OEM's have done this for years now anyway. It is not like those systems have tons of accessories. You just connected hard drive power and data to the motherboard.

If they do this for DIY systems, it could work, but at that point many devices would have to have their own DC-DC converters or rely on the motherboard.

Power supplies already use DC-DC converters for the lower rails(I would guess the standby is another power supply of its own). This just moves them. I hope they will not cut that many corners when making them.

By the time this makes it to DIY systems, I do not think there will be any issues with it.

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post #6 of 27 (permalink) Old 03-09-2020, 03:02 PM
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I'm cool with this, parts moving to MB means cost will move over as well, but more efficiency is always a good thing. Gotta wait for DIY parts to be available before switching though so it might not be next build but the one after.
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post #7 of 27 (permalink) Old 03-09-2020, 03:27 PM
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this came up a few weeks back.

sounds terrible, even in the office space... n im'a keep thinking that until someone can convince me otherwise. Now you're gonna be swapping entire main boards for YET ANOTHER ISSUE.

no one better tell the govt about out of spec processor power consumption. they'll shut the whole hobby down!

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post #8 of 27 (permalink) Old 03-09-2020, 05:48 PM
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tbh the PSU can stick to just 12V major rail and 5V subrail, then replacing the 24pin head with a pico-PSU to generate -12V and 3.3V.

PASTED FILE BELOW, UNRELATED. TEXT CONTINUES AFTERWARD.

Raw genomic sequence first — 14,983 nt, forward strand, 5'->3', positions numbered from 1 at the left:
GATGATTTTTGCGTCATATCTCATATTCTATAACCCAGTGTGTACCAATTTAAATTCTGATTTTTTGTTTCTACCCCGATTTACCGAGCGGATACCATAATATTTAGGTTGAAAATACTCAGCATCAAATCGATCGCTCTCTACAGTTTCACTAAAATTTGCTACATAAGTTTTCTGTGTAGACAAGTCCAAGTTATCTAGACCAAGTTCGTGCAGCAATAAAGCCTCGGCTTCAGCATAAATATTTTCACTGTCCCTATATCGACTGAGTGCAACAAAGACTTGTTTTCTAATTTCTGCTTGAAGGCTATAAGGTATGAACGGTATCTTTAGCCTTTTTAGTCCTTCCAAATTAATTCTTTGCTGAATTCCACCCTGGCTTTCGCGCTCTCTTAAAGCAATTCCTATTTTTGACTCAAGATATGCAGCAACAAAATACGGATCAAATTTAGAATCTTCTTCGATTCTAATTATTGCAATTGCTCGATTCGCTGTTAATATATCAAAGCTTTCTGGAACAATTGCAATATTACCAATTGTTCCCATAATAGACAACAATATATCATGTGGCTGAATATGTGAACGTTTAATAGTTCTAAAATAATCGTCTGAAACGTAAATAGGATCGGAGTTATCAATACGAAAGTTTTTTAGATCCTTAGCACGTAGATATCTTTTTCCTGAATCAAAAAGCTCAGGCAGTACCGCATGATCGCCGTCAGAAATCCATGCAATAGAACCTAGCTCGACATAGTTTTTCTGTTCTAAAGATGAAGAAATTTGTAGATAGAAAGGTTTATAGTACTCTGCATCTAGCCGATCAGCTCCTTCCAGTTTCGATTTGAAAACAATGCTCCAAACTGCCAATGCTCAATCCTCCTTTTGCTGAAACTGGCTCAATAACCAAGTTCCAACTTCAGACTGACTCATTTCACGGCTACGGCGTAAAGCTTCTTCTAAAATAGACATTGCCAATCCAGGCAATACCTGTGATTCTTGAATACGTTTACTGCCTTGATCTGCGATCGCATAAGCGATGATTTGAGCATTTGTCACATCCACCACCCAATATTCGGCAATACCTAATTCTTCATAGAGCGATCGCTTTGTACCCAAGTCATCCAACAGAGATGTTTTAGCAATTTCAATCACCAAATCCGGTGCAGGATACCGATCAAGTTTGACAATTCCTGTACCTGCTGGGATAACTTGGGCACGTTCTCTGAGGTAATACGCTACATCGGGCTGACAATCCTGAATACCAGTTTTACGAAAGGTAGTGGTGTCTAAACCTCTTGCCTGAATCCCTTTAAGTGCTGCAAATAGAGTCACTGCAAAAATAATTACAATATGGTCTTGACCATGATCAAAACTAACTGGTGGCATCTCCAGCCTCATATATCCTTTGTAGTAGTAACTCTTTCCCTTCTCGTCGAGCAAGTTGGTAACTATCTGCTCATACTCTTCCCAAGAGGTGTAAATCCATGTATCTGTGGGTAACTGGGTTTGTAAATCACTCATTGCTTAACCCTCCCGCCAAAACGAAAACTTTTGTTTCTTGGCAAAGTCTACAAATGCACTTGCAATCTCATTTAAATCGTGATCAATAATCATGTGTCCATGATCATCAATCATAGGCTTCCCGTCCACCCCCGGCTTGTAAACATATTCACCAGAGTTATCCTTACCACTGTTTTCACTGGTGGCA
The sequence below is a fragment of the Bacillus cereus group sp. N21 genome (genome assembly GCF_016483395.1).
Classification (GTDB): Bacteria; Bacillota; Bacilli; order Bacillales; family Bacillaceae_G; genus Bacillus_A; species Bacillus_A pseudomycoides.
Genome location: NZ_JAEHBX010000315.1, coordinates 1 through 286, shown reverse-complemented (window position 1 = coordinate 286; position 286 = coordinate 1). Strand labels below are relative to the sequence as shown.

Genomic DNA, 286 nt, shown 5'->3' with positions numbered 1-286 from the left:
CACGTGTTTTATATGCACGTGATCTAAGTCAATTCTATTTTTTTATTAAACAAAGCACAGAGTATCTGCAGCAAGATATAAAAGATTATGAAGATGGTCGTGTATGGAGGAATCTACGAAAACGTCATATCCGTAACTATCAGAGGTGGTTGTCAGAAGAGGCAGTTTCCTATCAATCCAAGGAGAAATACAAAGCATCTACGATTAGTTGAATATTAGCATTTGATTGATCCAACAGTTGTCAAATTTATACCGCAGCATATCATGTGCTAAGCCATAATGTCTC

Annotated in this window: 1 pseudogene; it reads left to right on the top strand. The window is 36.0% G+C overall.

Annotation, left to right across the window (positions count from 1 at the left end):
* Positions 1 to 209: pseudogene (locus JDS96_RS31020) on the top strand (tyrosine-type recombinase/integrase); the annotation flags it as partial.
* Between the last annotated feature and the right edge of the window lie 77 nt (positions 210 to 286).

but then, how do they solve the power requirements of SATA rev3.3 that needs 3.3V signaling?

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post #9 of 27 (permalink) Old 03-09-2020, 06:14 PM
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Well with the flash-over-function design of most all mobo cooling, the more PSU functions put on the mobo, the worse. And they certainly won't make them to last any real amount longer than current mobo's, so they want you to get a new PSU each time now and toss the old. Why am I not surprised

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post #10 of 27 (permalink) Old 03-09-2020, 06:47 PM
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Quote: Originally Posted by epic1337 View Post
tbh the PSU can stick to just 12V major rail and 5V subrail, then replacing the 24pin head with a pico-PSU to generate -12V and 3.3V.
but then, how do they solve the power requirements of SATA rev3.3 that needs 3.3V signaling?
Intel Announces New Drive series no longer making use of 3.3v rail.

Get yours Today!

seriously though... do modern board level Flash solutions even use 3.3v? most OEMs come with M.2s/NVME stuff, and have been doing so for easily 5 years, 10 in the high end segment. (found some T550 in storage with M.2s)

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Last edited by skupples; 03-09-2020 at 06:52 PM.